Published Sep 16, 2016To call Toronto's Andrew Collins a master of the mandolin would be putting it mildly. A mainstay of Toronto's bluegrass scene for years as a member of the Foggy Hogtown Boys, Collins veered into the jazzier new acoustic genre with Creaking Tree String Quartet, and pushed that envelope further with two solo albums (Little Widgets and Cats and Dogs). But Collins' strength as a composer, especially of artfully arranged string music perhaps best described as "chambergrass," shines through in the trio format.
It doesn't hurt that his trio is rounded out by Mike Mezzatesta (mandolin, guitar, fiddle) and James McEleney (bass, mandocello), musicians with versatility to match his own. On And It Was Good, Collins divides his time among mandolin, mandola, mandocello and fiddle, and smoothes out the otherwise punctuated sound of the mandolin with the help of guest musicians the Phantasmagoria String Quartet (John Showman and Trent Freeman on violins, Ben Plotnick on viola and Eric Wright on cello).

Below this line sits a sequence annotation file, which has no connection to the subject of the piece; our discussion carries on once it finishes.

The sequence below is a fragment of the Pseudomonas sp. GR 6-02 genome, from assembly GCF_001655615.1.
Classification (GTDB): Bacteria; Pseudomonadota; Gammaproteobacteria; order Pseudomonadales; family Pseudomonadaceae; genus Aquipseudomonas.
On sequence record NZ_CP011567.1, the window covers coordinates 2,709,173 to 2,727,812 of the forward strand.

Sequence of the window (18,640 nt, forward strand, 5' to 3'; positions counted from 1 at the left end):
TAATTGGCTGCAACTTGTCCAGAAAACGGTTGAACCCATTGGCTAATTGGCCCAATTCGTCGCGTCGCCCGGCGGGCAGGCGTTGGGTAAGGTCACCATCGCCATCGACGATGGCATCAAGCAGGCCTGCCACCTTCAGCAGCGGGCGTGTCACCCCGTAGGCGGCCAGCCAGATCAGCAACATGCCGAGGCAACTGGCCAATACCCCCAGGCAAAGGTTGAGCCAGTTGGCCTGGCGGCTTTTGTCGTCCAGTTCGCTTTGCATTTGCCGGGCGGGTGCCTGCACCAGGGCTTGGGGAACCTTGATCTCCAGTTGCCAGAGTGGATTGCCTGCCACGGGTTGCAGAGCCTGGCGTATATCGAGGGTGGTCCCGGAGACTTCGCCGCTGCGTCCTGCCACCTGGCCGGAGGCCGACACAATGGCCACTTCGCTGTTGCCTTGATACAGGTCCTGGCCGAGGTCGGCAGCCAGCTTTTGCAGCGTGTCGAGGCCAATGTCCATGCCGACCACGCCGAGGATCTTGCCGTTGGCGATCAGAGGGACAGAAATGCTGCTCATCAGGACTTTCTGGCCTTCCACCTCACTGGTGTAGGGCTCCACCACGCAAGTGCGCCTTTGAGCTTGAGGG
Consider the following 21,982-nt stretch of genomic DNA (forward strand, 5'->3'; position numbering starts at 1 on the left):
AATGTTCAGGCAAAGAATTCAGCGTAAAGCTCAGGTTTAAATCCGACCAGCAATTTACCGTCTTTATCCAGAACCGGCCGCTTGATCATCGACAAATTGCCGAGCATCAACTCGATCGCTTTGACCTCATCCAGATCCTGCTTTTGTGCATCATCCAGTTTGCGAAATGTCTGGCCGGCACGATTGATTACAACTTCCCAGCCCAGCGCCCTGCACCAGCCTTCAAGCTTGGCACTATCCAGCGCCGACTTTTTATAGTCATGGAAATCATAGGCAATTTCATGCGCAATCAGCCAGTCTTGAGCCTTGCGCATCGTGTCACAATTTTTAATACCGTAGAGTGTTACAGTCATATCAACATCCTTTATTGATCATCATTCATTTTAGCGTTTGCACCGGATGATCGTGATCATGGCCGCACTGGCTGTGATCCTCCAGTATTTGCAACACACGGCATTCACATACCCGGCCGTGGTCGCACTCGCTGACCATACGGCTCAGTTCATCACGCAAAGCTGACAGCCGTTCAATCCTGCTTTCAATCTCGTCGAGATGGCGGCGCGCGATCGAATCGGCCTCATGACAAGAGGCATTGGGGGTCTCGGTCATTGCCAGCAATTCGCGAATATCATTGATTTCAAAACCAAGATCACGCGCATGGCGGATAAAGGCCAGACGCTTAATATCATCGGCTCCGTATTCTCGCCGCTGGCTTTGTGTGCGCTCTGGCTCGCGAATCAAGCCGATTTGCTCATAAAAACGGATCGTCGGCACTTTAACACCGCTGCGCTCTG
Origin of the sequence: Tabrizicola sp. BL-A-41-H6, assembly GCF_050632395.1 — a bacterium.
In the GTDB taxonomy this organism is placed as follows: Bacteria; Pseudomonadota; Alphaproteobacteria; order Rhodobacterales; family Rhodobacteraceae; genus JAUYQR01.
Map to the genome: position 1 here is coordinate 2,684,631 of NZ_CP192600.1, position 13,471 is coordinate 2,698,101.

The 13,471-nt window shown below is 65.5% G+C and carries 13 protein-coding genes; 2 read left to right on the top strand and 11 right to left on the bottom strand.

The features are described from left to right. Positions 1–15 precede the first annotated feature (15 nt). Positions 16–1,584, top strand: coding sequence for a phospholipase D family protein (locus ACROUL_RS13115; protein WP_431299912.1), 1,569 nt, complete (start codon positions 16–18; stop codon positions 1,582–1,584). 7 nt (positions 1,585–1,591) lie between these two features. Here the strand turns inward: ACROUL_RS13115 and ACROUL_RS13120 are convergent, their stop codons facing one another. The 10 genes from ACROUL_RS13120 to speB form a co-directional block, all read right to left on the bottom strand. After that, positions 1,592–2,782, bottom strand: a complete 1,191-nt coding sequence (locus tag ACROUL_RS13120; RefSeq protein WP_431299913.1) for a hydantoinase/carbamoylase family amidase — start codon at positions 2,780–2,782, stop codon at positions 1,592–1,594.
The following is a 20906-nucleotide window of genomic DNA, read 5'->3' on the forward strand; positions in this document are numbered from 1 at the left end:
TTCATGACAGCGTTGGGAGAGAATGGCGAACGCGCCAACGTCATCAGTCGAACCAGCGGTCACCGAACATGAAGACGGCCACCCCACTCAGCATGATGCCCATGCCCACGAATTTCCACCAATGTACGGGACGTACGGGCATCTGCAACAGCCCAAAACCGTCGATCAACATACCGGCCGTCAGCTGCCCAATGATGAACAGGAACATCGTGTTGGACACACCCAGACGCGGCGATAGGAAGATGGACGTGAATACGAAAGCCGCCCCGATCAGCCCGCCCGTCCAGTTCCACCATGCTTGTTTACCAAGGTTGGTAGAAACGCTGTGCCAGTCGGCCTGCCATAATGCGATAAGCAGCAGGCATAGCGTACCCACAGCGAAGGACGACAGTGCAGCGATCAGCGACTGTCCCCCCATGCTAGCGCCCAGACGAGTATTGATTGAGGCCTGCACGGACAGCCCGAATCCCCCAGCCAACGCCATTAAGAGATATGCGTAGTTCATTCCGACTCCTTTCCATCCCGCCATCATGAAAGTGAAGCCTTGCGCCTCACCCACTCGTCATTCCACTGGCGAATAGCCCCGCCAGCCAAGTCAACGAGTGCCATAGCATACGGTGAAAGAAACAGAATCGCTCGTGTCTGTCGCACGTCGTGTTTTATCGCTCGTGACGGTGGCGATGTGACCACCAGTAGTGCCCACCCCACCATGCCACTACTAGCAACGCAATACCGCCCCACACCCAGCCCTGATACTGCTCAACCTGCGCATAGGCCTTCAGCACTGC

A celestial concept album, the Andrew Collins Trio's second offering delivers track after track of saturated musical thinkpieces that, for all their complexity, are still solidly musical. At moments when the vibe starts to get too cerebral, Collins reins it all back in, as with the solid rhythmic chop halfway through "Stars, Sun & Moon" and the rock riff followed by flatpicking on "Everything That Creeps."
It's no surprise that Collins, who these days is known as much for his recording engineering as his playing, has brought the best out of these instruments on the album, recorded and co-produced by David Travers-Smith. But these intricately layered pieces are just as good live, and in an incredible act of sorcery, can somehow be pulled off with only three musicians.
A well-made album with serious cross-genre appeal, And It Was Good lives up to its name, and then some. (Independent)